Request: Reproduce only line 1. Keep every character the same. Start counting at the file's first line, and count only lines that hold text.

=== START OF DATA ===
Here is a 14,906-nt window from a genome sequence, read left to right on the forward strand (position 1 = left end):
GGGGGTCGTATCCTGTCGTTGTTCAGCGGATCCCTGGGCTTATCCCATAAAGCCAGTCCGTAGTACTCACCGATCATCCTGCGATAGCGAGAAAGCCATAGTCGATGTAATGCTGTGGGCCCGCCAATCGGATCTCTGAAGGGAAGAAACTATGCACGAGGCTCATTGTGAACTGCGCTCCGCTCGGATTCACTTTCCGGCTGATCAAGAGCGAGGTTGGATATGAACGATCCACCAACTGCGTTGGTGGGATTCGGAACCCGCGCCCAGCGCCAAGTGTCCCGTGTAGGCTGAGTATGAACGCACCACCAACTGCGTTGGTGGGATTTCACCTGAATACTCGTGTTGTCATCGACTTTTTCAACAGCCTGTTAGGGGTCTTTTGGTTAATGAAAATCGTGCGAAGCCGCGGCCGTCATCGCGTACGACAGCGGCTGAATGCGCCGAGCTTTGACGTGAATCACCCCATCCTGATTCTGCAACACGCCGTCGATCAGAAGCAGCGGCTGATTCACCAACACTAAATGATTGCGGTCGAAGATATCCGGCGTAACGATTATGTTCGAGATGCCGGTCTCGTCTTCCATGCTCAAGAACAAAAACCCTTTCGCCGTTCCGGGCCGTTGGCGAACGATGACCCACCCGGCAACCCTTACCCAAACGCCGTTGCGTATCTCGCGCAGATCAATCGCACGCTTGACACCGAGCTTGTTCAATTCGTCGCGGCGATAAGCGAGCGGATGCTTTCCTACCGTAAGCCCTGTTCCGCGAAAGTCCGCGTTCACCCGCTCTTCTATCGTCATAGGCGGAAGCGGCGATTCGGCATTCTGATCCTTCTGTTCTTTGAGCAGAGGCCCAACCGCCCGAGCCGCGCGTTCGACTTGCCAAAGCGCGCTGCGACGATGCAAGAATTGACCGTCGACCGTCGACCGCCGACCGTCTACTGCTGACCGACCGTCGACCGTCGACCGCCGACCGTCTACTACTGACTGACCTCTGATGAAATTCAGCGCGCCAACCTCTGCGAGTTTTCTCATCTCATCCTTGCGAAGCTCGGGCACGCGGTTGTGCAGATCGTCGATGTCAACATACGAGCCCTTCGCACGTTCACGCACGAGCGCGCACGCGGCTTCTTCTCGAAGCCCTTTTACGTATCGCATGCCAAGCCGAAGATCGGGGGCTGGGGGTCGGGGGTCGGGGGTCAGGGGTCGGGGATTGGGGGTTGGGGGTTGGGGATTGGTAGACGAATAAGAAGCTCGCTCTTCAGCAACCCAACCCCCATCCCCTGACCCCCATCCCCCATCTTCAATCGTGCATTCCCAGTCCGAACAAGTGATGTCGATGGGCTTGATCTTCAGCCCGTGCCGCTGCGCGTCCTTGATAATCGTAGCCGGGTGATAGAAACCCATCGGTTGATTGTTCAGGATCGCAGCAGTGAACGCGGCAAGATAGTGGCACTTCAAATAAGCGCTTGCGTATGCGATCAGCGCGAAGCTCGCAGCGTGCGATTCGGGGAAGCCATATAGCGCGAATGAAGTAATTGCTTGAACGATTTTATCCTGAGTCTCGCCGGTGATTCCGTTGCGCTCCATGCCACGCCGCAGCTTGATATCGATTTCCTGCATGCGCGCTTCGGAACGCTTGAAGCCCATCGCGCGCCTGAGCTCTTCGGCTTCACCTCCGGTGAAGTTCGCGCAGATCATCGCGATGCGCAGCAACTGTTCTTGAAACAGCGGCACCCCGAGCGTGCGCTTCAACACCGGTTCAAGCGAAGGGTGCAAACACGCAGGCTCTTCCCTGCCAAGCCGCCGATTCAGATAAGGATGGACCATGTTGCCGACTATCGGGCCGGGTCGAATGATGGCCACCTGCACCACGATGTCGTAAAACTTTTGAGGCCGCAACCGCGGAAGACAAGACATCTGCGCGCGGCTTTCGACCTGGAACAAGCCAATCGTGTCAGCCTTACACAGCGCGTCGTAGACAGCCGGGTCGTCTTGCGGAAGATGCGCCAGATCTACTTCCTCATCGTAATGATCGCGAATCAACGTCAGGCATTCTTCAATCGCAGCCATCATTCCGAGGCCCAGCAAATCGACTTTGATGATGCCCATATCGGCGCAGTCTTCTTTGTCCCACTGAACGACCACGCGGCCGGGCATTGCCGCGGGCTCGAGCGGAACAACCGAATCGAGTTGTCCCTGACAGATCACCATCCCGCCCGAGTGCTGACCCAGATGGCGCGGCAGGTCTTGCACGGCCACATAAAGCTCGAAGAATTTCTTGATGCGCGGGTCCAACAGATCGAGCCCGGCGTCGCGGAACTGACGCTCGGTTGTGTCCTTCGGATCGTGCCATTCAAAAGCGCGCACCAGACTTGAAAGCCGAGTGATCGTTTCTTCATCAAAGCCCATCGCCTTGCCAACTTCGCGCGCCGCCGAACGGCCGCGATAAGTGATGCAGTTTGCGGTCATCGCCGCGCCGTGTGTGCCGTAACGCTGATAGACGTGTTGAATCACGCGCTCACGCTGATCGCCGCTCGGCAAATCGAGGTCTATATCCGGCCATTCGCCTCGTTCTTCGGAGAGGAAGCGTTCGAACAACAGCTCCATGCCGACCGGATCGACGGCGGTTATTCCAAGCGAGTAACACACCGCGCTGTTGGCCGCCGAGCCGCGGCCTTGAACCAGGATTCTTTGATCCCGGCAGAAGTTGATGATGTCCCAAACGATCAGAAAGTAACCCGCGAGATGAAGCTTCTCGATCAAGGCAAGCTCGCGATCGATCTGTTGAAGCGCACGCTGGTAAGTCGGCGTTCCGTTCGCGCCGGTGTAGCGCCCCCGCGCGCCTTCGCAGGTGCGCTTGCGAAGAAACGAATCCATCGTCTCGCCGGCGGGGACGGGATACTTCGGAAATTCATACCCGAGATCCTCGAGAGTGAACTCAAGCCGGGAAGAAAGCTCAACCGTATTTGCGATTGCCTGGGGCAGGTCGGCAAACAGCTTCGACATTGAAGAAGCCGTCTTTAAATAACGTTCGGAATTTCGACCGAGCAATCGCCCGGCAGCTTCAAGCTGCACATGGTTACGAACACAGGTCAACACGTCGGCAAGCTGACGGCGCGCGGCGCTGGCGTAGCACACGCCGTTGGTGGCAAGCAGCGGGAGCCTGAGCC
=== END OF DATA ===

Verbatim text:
Here is a 14,906-nt window from a genome sequence, read left to right on the forward strand (position 1 = left end):